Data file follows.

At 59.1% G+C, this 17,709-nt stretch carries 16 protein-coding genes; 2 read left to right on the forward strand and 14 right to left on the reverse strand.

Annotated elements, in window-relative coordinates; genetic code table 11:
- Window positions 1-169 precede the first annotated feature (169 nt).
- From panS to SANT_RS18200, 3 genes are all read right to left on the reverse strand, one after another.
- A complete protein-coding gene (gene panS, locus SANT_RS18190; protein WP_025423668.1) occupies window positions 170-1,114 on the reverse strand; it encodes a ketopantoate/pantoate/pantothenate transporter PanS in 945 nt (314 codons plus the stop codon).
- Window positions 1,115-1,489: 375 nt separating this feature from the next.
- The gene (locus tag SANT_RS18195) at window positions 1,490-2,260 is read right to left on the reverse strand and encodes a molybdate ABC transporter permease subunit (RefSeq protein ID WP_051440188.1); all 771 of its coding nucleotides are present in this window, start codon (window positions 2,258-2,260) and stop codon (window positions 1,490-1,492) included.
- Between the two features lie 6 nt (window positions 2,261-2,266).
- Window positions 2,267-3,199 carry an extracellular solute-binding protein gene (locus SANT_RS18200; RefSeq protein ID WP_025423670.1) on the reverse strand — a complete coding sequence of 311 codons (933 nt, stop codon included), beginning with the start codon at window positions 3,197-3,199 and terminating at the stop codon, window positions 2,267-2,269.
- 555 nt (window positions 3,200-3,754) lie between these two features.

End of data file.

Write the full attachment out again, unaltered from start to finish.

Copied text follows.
At 59.1% G+C, this 17,709-nt stretch carries 16 protein-coding genes; 2 read left to right on the forward strand and 14 right to left on the reverse strand.

Annotated elements, in window-relative coordinates; genetic code table 11:
- Window positions 1-169 precede the first annotated feature (169 nt).
- From panS to SANT_RS18200, 3 genes are all read right to left on the reverse strand, one after another.
- A complete protein-coding gene (gene panS, locus SANT_RS18190; protein WP_025423668.1) occupies window positions 170-1,114 on the reverse strand; it encodes a ketopantoate/pantoate/pantothenate transporter PanS in 945 nt (314 codons plus the stop codon).
- Window positions 1,115-1,489: 375 nt separating this feature from the next.
- The gene (locus tag SANT_RS18195) at window positions 1,490-2,260 is read right to left on the reverse strand and encodes a molybdate ABC transporter permease subunit (RefSeq protein ID WP_051440188.1); all 771 of its coding nucleotides are present in this window, start codon (window positions 2,258-2,260) and stop codon (window positions 1,490-1,492) included.
- Between the two features lie 6 nt (window positions 2,261-2,266).
- Window positions 2,267-3,199 carry an extracellular solute-binding protein gene (locus SANT_RS18200; RefSeq protein ID WP_025423670.1) on the reverse strand — a complete coding sequence of 311 codons (933 nt, stop codon included), beginning with the start codon at window positions 3,197-3,199 and terminating at the stop codon, window positions 2,267-2,269.
- 555 nt (window positions 3,200-3,754) lie between these two features.